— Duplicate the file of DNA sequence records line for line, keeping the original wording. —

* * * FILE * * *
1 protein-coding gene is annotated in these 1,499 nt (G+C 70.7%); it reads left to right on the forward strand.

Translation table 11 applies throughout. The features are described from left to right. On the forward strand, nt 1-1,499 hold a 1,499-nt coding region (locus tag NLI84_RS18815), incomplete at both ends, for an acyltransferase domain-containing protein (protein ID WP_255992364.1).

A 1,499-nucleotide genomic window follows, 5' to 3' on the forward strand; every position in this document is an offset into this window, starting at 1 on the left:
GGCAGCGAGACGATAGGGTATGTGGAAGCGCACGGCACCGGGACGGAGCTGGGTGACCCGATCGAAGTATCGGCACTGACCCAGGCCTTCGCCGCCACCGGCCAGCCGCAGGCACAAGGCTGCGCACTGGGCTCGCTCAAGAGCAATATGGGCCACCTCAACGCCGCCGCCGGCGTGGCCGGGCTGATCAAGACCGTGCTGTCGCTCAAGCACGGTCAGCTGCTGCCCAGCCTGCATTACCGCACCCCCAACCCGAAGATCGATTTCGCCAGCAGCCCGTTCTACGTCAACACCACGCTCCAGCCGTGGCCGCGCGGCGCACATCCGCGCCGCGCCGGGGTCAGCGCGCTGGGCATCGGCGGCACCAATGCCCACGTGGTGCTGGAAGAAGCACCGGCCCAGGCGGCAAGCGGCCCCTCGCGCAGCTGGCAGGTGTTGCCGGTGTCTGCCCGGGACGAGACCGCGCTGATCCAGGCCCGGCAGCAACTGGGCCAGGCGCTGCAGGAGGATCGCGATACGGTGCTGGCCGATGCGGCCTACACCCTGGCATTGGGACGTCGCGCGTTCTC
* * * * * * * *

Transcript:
1 protein-coding gene is annotated in these 1,499 nt (G+C 70.7%); it reads left to right on the forward strand.

Translation table 11 applies throughout. The features are described from left to right. On the forward strand, nt 1-1,499 hold a 1,499-nt coding region (locus tag NLI84_RS18815), incomplete at both ends, for an acyltransferase domain-containing protein (protein ID WP_255992364.1).

A 1,499-nucleotide genomic window follows, 5' to 3' on the forward strand; every position in this document is an offset into this window, starting at 1 on the left:
GGCAGCGAGACGATAGGGTATGTGGAAGCGCACGGCACCGGGACGGAGCTGGGTGACCCGATCGAAGTATCGGCACTGACCCAGGCCTTCGCCGCCACCGGCCAGCCGCAGGCACAAGGCTGCGCACTGGGCTCGCTCAAGAGCAATATGGGCCACCTCAACGCCGCCGCCGGCGTGGCCGGGCTGATCAAGACCGTGCTGTCGCTCAAGCACGGTCAGCTGCTGCCCAGCCTGCATTACCGCACCCCCAACCCGAAGATCGATTTCGCCAGCAGCCCGTTCTACGTCAACACCACGCTCCAGCCGTGGCCGCGCGGCGCACATCCGCGCCGCGCCGGGGTCAGCGCGCTGGGCATCGGCGGCACCAATGCCCACGTGGTGCTGGAAGAAGCACCGGCCCAGGCGGCAAGCGGCCCCTCGCGCAGCTGGCAGGTGTTGCCGGTGTCTGCCCGGGACGAGACCGCGCTGATCCAGGCCCGGCAGCAACTGGGCCAGGCGCTGCAGGAGGATCGCGATACGGTGCTGGCCGATGCGGCCTACACCCTGGCATTGGGACGTCGCGCGTTCTC